Ask any experienced wakeboarder and they'll tell you one of the best ways to buff your skills is to get the right board. But in a marketplace crowded with products of all shapes and sizes, how do you find the one that's best for you? We asked two guys who know a lot about the subject: Dave Briscoe and Mike Ballone. Both veterans of the sport and have been teaching folks how to get on the good foot for years at their wakeboarding schools
Bring Your Own Board
If you want to excel, it's important to have your own wakeboard. "Many riders try saving money by sharing a board with a partner," says Ballone. "My experience with this method has been nothing but trouble. What happens is both riders compromise on what board characteristics they want, and neither of them gets any better." If you absolutely must have a single board, get a good intermediate one for multipurpose use.
Check the Label
Boards generally fall into three skill levels: beginner, intermediate and advanced. If you're just starting out, you don't need an advanced board. You'll just end up spending more money for a piece of gear that'll feel too fast and loose. "Advanced boards have the most aggressive materials and designs, while intermediate boards are usually old versions of advanced boards that have been tweaked for all-around use," says Briscoe. "Beginner boards are a little slower and more forgiving, which makes the learning curve easier."
Match Up Sizes
You need the right size board for your weight and height. "Too small, and the board will sink, causing the boat to pull you at faster speeds," Ballone says. "This compromises wake size, making it smaller, and decreases the amount of control you have. Too big, and the board will be cumbersome and hard to spin and pop off the wake." Most manufacturers have sizing charts for the proper weight-to-length and/or height-to-length ratios. If in doubt, choose the longer board; the shorter the board, the less stability in starts and turns. Plus, you can grow into a longer board as your skill level advances.
Get Under the Skin
Most wakeboards are built from fiberglass wrapped around a foam or wood core. Boards made with foam are cheaper, lighter and more durable, whereas boards manufactured from wood flex better and provide extra snap off the wake. "Another material being experimented with is graphite," says Briscoe. "Graphite helps lighten the board and adds stiffness. This makes for easier control of the board in the air due to less swing weight."
Know Your Style
Boards also vary depending on an individual's way of riding. If you come from a slalom skiing background, where you always ride with the same foot forward, you'll probably want a single-tip board. This design has a narrower front and square back. On the other hand, if you're a snowboarder or skateboarder and sometimes switch forward feet, you'll want a twin-tip board, which is round on both ends.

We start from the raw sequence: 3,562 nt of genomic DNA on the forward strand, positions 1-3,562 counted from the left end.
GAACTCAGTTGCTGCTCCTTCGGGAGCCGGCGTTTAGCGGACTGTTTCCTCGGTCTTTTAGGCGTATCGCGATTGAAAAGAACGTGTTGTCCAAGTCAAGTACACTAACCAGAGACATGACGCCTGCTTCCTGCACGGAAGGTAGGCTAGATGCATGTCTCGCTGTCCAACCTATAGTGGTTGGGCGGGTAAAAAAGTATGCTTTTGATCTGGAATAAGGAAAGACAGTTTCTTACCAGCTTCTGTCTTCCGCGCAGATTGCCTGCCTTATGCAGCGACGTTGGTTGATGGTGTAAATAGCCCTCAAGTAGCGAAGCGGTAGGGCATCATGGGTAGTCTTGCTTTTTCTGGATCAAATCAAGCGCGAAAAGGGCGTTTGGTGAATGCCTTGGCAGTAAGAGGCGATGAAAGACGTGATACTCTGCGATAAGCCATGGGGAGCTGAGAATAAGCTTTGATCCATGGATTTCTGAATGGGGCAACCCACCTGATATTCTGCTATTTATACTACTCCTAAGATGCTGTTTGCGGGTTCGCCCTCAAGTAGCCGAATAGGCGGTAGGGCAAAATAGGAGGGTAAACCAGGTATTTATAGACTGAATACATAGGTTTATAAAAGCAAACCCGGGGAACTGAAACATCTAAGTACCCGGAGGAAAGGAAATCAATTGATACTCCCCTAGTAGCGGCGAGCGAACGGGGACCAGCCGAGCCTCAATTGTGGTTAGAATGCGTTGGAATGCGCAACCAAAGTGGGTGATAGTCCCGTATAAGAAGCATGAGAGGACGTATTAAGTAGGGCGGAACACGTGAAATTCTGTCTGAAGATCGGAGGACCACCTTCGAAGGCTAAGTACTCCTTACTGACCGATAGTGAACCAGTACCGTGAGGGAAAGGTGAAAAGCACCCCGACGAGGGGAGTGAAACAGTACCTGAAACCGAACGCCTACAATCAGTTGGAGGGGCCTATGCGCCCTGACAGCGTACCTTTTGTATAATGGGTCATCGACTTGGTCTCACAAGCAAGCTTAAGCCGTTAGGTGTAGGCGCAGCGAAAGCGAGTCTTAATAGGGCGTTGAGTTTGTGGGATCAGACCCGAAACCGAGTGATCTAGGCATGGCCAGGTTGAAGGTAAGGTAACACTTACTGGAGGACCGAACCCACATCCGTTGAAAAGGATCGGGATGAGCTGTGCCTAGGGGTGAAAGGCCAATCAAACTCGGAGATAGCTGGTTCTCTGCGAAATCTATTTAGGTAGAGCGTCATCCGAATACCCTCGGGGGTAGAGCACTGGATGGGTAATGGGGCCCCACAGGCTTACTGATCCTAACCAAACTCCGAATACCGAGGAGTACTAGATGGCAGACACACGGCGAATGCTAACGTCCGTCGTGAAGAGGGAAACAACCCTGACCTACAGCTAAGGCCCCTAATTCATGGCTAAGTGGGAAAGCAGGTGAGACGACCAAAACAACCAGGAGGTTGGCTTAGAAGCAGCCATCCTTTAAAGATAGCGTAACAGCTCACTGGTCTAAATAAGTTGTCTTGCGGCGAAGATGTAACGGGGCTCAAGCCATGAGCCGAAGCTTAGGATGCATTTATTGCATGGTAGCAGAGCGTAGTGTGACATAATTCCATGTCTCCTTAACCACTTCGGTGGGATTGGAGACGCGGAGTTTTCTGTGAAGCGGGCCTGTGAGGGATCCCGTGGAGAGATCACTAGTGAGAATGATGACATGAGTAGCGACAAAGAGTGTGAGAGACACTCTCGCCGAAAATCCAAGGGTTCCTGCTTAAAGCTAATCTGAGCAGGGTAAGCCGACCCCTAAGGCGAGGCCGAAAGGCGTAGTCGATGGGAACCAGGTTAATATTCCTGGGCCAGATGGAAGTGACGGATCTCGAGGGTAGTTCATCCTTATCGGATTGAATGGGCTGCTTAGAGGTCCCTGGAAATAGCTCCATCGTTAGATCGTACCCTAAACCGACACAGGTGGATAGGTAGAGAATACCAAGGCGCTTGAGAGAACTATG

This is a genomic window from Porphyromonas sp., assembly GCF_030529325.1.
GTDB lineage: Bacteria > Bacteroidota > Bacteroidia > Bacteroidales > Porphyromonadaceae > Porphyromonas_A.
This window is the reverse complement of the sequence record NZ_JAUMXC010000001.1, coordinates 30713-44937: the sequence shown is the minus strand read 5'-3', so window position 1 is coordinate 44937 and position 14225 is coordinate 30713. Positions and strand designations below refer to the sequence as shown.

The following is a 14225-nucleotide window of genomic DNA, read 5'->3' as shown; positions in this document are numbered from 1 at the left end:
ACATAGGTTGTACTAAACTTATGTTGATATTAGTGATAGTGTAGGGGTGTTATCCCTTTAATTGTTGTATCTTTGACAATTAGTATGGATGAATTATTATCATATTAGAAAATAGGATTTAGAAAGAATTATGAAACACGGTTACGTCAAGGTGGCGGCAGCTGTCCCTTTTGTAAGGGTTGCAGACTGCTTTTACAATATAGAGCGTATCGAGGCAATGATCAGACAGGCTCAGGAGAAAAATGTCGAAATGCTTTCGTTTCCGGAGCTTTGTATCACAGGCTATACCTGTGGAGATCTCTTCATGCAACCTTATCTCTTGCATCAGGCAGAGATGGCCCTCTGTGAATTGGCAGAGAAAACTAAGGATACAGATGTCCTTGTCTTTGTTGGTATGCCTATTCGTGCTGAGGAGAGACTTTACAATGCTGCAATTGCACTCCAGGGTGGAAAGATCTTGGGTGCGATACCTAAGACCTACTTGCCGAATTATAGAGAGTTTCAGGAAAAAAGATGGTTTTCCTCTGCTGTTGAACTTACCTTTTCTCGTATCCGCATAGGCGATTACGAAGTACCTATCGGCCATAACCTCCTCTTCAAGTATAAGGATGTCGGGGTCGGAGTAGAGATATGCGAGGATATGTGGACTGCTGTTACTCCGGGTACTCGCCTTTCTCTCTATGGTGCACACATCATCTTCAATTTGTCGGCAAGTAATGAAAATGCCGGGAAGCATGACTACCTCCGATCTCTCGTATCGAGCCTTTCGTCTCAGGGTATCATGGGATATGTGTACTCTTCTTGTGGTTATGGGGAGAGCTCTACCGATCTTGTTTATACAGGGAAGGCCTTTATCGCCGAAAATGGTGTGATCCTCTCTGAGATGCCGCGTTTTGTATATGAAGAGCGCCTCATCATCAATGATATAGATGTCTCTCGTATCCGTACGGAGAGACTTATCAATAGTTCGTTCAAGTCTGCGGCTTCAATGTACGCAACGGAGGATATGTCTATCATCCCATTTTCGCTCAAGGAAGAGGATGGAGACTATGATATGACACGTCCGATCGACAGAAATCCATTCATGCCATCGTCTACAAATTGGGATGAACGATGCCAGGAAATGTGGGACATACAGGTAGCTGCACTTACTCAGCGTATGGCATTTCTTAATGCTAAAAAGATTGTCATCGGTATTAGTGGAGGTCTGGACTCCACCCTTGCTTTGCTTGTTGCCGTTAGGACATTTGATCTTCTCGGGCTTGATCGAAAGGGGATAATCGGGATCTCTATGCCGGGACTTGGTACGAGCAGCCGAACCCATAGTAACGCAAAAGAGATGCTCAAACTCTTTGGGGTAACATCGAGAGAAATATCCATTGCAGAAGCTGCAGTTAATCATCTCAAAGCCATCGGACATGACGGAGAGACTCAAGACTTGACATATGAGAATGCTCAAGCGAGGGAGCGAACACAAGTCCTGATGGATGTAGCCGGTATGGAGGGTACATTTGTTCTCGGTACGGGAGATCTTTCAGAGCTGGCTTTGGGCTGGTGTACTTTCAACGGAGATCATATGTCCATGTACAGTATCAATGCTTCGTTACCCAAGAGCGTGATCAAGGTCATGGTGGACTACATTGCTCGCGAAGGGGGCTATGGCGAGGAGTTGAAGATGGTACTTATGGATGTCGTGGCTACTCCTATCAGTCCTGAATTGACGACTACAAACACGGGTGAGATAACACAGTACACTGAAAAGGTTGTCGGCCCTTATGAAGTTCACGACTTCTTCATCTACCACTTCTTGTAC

Rock On (Or Off)
"Rocker" describes the amount of bend you see in a wakeboard's profile, and it comes in two basic categories: continuous and three-stage. A continuous rocker offers predictable performance with a smooth curve from tip to tail. It's faster and creates a consistent feel off the wake. By contrast, a three-stage rocker has two distinct bends - almost like a skateboard deck, but less dramatic - and provides aggressive lift off the wake.
Find the Fin
Fins are what keep your board going in the direction you want and prevent it from rotating freely on the water. "Beginner boards have deeper fins," explains Ballone, "while more advanced ones have shallower fins" Exactly how fins work depends on what size and style of fin you're using, as well as the size and style of your board. Ballone recommends riders try different removable fins and find the configuration they're most comfortable with.
Investigate the Shape
"Wider boards will have more pop off the wake for bigger air, but it may not carve as easily on the water," says Ballone. "On the contrary, a board that's narrower will carve nicely on the surface of the water, but it won't pop off the wake as readily for extra air time." Your board's edges are also an important factor. On beginner boards, edges are squared off to aid in tracking, while more advanced boards have edges rounded to make landing tricks a little easier, as there's less chance of catching an edge.
Don't Skimp On Bindings
Both experts agree that good bindings are critical. "Your bindings make you a part of the board and can decrease the chance of injury by a huge margin," says Briscoe. "The beauty is that all manufacturers make interchangeable bindings. Try on several and make most of your decision based on comfort." You want your bindings to be snug but not uncomfortable. Beginners can use adjustable bindings, but as you move to bigger air, you'll want to have a fitted pair for maximum performance and protection.
Try Before You Buy
Perhaps the biggest part of the board buying is testing a few different styles to see what feels best. Fortunately, more and more board shops are allowing riders to demo boards prior to purchase. There can be a fee, but if you end up buying the board, the shop will often take that fee out of the final sale price. "Buy from your local dealer. This will pay off if something breaks or a warranty issue arises," Briscoe says. "Also, choose a company that has survived the industry. These are the companies that have changed with the growth of the sport and have worked out all the bugs."